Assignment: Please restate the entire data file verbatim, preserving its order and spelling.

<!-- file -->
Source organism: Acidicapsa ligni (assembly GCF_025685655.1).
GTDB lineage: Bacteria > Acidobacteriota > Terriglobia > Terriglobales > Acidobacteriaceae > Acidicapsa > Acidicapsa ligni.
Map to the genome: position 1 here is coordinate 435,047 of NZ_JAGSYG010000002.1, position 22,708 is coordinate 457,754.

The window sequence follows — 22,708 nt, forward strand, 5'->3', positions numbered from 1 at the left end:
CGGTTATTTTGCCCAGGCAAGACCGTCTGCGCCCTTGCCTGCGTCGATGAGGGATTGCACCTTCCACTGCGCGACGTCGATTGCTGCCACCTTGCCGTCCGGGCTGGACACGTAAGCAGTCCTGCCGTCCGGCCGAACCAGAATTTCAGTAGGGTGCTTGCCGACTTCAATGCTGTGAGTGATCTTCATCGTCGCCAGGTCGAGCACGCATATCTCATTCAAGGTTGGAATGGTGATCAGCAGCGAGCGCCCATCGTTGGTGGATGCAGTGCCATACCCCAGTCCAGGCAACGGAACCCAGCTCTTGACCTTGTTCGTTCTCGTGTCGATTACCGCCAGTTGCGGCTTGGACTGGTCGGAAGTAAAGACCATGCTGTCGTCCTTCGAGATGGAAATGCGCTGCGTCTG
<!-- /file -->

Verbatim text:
Source organism: Acidicapsa ligni (assembly GCF_025685655.1).
GTDB lineage: Bacteria > Acidobacteriota > Terriglobia > Terriglobales > Acidobacteriaceae > Acidicapsa > Acidicapsa ligni.
Map to the genome: position 1 here is coordinate 435,047 of NZ_JAGSYG010000002.1, position 22,708 is coordinate 457,754.

The window sequence follows — 22,708 nt, forward strand, 5'->3', positions numbered from 1 at the left end:
CGGTTATTTTGCCCAGGCAAGACCGTCTGCGCCCTTGCCTGCGTCGATGAGGGATTGCACCTTCCACTGCGCGACGTCGATTGCTGCCACCTTGCCGTCCGGGCTGGACACGTAAGCAGTCCTGCCGTCCGGCCGAACCAGAATTTCAGTAGGGTGCTTGCCGACTTCAATGCTGTGAGTGATCTTCATCGTCGCCAGGTCGAGCACGCATATCTCATTCAAGGTTGGAATGGTGATCAGCAGCGAGCGCCCATCGTTGGTGGATGCAGTGCCATACCCCAGTCCAGGCAACGGAACCCAGCTCTTGACCTTGTTCGTTCTCGTGTCGATTACCGCCAGTTGCGGCTTGGACTGGTCGGAAGTAAAGACCATGCTGTCGTCCTTCGAGATGGAAATGCGCTGCGTCTG